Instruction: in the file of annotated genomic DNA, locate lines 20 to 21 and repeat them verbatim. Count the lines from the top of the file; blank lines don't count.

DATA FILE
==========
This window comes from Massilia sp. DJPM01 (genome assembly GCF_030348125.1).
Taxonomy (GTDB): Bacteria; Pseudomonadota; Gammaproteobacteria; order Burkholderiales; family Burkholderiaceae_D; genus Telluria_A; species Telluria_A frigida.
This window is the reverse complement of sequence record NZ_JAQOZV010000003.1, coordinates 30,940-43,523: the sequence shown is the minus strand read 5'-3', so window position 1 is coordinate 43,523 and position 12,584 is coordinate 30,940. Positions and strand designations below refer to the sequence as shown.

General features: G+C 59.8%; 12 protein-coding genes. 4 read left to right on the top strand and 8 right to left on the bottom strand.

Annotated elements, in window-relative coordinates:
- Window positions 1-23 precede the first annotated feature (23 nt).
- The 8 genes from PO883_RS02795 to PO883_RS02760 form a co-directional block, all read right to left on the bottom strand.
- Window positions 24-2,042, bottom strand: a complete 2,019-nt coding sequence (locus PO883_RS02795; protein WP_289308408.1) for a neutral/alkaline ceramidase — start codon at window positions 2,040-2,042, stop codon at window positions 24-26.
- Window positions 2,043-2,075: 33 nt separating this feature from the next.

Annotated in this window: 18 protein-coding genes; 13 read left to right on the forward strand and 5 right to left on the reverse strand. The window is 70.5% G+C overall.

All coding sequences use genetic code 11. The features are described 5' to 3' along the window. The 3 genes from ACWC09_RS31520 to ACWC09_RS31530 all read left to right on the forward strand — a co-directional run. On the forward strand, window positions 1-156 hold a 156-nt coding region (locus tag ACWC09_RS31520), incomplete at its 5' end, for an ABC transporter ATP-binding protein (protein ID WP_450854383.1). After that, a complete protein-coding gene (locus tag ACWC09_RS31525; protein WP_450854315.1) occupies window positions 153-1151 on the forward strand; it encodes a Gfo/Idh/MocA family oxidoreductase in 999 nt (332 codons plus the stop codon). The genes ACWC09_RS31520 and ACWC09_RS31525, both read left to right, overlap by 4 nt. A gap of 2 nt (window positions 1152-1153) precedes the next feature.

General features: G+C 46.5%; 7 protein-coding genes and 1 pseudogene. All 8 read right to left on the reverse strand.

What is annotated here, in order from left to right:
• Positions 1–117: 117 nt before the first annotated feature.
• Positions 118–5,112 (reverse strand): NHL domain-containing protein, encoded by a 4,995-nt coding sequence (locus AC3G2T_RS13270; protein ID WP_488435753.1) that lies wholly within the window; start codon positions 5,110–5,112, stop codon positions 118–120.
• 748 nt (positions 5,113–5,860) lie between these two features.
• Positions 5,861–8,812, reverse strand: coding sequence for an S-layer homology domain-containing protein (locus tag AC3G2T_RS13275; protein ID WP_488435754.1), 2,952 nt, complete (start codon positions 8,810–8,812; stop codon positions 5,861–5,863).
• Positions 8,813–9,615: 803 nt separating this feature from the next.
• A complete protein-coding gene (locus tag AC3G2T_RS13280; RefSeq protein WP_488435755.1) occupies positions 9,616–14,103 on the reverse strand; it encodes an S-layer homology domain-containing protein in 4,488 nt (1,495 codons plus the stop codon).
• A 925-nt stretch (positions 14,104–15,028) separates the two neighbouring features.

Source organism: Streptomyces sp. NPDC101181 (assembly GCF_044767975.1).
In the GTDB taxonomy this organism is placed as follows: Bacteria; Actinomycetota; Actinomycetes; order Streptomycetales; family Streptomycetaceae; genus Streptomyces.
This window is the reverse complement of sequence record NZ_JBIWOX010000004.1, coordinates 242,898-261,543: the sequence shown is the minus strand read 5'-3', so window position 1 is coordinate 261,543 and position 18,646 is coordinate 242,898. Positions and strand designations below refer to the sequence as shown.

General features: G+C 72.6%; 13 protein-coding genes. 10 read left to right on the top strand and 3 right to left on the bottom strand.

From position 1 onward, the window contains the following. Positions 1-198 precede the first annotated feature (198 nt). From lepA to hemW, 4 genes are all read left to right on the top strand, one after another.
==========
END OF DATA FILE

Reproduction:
• A 925-nt stretch (positions 14,104–15,028) separates the two neighbouring features.

Source organism: Streptomyces sp. NPDC101181 (assembly GCF_044767975.1).